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Forest Inventories: Discrepancies and Uncertainties

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  • Waggoner, Paul E.

Abstract

Credits for sequestered carbon augment forests’ already considerable value as natural habitat and as producers of timber and biomass, making their accurate inventory more critical than ever before. This article examines discrepancies in inventories of forest attributes and their sources in four variables: area, timber volume per area, biomass per timber volume, and carbon concentration. Documented discrepancies range up to a multibillion-ton difference in the global stock of carbon in trees. Because the variables are multiplied together to estimate an attribute like carbon stock, more precise measurement of the most certain variable improves accuracy little, and a 10 percent error in biomass per timber levers a discrepancy as much as a mistake in millions of hectares. More precise measurements of, say, accessible stands cannot remedy inaccuracies from biased sampling of regional forests. The discrepancies and uncertainties documented here underscore the obligation to improve monitoring of global forests.

Suggested Citation

  • Waggoner, Paul E., 2009. "Forest Inventories: Discrepancies and Uncertainties," Discussion Papers dp-09-29.pdf, Resources For the Future.
  • Handle: RePEc:rff:dpaper:dp-09-29.pdf
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    File URL: http://www.rff.org/RFF/documents/RFF-DP-09-29.pdf
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    References listed on IDEAS

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    1. Unknown, 1962. "Handbook of Agriculture," Indian Journal of Agricultural Economics, Indian Society of Agricultural Economics, vol. 17(2), pages 1-3.
    Full references (including those not matched with items on IDEAS)

    Citations

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    Cited by:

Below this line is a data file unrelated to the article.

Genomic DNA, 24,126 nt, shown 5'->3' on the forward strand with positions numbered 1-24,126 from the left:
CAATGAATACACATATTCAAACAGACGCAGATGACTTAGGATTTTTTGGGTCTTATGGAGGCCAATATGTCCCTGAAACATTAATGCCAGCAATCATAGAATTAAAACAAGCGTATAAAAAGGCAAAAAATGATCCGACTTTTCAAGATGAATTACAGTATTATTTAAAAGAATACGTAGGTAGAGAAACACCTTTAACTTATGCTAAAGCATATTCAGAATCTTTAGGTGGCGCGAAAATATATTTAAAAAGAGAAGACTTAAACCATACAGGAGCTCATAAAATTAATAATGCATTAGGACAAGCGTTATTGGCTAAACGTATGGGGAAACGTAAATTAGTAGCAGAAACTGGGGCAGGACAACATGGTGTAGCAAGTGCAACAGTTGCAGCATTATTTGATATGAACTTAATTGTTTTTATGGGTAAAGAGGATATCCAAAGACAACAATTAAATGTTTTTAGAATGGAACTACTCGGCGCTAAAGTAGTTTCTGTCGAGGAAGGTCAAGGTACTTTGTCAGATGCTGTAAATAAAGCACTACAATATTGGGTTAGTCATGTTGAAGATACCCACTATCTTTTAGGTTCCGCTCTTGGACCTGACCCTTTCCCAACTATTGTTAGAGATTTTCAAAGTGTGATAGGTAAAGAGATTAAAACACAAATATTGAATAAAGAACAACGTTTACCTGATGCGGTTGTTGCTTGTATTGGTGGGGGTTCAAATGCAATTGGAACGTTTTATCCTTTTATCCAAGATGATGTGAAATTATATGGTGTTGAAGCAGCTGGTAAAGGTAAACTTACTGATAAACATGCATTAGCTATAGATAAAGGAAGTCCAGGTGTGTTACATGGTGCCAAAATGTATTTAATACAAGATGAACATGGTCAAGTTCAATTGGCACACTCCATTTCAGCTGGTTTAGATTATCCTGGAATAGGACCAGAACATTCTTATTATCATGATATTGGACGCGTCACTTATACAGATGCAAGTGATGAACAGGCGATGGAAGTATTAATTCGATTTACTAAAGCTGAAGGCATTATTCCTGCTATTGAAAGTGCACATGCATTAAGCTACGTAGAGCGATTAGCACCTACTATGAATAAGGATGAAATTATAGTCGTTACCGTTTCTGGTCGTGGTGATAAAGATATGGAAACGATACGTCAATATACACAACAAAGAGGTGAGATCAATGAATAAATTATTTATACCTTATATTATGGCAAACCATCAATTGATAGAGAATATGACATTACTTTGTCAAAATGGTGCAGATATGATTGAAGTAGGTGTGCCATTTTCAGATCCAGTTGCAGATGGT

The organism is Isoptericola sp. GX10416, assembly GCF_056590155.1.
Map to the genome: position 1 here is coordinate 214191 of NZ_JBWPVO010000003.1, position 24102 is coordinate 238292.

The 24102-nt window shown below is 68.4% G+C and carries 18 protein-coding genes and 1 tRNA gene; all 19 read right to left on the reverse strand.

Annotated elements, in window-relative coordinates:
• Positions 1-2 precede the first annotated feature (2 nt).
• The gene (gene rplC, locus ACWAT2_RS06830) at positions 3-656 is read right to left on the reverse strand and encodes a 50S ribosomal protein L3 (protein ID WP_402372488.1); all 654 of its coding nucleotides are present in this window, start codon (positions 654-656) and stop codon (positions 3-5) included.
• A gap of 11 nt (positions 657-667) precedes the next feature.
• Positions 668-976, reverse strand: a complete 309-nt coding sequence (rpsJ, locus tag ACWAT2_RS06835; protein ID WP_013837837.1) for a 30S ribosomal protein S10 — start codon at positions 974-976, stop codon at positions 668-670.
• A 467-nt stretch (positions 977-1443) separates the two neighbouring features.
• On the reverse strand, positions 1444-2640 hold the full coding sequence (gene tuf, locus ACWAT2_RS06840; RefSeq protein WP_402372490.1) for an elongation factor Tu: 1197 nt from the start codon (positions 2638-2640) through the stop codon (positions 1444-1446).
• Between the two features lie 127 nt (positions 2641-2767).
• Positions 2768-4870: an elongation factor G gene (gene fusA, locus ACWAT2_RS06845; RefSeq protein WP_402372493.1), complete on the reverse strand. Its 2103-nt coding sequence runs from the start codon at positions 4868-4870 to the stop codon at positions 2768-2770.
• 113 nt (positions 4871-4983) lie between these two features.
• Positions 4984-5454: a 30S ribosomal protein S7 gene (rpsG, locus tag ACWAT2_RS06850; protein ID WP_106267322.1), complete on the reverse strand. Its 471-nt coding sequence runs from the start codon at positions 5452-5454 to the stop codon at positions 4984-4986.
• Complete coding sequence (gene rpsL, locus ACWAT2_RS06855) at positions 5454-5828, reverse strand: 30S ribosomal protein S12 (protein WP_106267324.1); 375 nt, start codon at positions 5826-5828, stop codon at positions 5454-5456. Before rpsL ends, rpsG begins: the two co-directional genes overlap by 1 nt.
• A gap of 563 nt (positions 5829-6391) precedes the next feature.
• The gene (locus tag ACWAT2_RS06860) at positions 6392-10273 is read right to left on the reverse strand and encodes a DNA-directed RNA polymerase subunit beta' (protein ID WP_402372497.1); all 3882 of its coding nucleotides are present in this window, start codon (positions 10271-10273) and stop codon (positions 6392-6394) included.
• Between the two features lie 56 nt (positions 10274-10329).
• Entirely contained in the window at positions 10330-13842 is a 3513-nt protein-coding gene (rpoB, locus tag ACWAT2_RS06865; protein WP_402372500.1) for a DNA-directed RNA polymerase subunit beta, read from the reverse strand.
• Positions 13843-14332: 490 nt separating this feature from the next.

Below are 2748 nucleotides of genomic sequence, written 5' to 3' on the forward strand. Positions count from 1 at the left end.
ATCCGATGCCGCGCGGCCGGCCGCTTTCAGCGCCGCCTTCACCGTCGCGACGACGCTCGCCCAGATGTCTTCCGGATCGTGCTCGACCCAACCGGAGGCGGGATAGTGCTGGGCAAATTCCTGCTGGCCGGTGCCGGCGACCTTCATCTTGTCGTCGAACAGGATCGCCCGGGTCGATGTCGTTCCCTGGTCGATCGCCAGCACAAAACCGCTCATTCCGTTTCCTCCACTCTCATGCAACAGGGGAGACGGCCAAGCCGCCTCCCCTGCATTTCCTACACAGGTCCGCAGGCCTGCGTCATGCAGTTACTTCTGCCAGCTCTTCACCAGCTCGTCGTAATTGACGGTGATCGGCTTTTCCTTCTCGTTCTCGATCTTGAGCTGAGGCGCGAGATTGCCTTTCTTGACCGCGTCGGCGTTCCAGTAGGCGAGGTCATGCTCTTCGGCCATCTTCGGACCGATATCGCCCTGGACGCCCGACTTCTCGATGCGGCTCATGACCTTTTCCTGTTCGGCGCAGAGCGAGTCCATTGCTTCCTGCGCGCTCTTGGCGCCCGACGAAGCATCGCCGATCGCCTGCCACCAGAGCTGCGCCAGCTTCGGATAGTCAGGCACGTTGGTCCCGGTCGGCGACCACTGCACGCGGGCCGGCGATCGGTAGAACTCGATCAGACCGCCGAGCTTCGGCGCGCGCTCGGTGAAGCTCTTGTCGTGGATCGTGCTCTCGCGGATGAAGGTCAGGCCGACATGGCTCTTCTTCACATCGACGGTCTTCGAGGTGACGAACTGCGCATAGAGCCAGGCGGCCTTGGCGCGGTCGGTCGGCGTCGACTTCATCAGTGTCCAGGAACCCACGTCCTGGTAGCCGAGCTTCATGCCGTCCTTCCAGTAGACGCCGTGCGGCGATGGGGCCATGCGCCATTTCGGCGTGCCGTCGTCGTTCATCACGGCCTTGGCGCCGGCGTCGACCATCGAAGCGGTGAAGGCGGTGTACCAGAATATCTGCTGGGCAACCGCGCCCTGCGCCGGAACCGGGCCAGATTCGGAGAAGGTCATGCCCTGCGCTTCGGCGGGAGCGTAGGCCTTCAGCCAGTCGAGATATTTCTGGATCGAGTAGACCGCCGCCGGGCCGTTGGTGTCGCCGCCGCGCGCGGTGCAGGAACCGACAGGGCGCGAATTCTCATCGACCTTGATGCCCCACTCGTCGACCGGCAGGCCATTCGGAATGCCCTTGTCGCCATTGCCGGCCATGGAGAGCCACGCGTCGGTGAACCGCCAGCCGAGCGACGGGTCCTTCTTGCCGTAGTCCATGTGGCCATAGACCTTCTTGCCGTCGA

1. Molly Macauley & Roger Sedjo, 2011. "Forests in climate policy: technical, institutional and economic issues in measurement and monitoring," Mitigation and Adaptation Strategies for Global Change, Springer, vol. 16(5), pages 499-513, June.
    2. Nathan Richardson & Molly Macauley, 2012. "Forest Carbon Economics: What We Know, What We Do Not And Whether It Matters," Climate Change Economics (CCE), World Scientific Publishing Co. Pte. Ltd., vol. 3(04), pages 1-18.
    3. Sloggy, Matthew R. & Kling, David M. & Plantinga, Andrew J., 2020. "Measure twice, cut once: Optimal inventory and harvest under volume uncertainty and stochastic price dynamics," Journal of Environmental Economics and Management, Elsevier, vol. 103(C).
    4. Fortmannm Lea & Salas, Paula Cordero & Sohngen, Brent & Roe, Brian, 2014. "Incentive contracts for environmental services and their potential in REDD," Policy Research Working Paper Series 6829, The World Bank.
    5. Köhl, Michael & Neupane, Prem Raj & Mundhenk, Philip, 2020. "REDD+ measurement, reporting and verification – A cost trap? Implications for financing REDD+MRV costs by result-based payments," Ecological Economics, Elsevier, vol. 168(C).
    6. Fortmann, Lea & Cordero-Salas, Paula & Sohngen, Brent & Brian, Roe, 2016. "Incentive Contracts for Environmental Services and their Potential in REDD," International Review of Environmental and Resource Economics, now publishers, vol. 9(3-4), pages 363-409, September.
    7. Epede, Mesumbe Bianca & Wang, Daoping, 2022. "Competitiveness and upgrading in global value chains: A multiple-country analysis of the wooden furniture industry," Forest Policy and Economics, Elsevier, vol. 140(C).
    8. Daniel Plugge & Thomas Baldauf & Michael Köhl, 2013. "The global climate change mitigation strategy REDD: monitoring costs and uncertainties jeopardize economic benefits," Climatic Change, Springer, vol. 119(2), pages 247-259, July.

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    More about this item

    Keywords

    forest monitoring; Forest Identity; forest carbon; remote sensing;
    All these keywords.

    JEL classification:

    • Q23 - Agricultural and Natural Resource Economics; Environmental and Ecological Economics - - Renewable Resources and Conservation - - - Forestry
    • Q56 - Agricultural and Natural Resource Economics; Environmental and Ecological Economics - - Environmental Economics - - - Environment and Development; Environment and Trade; Sustainability; Environmental Accounts and Accounting; Environmental Equity; Population Growth
    • Q57 - Agricultural and Natural Resource Economics; Environmental and Ecological Economics - - Environmental Economics - - - Ecological Economics

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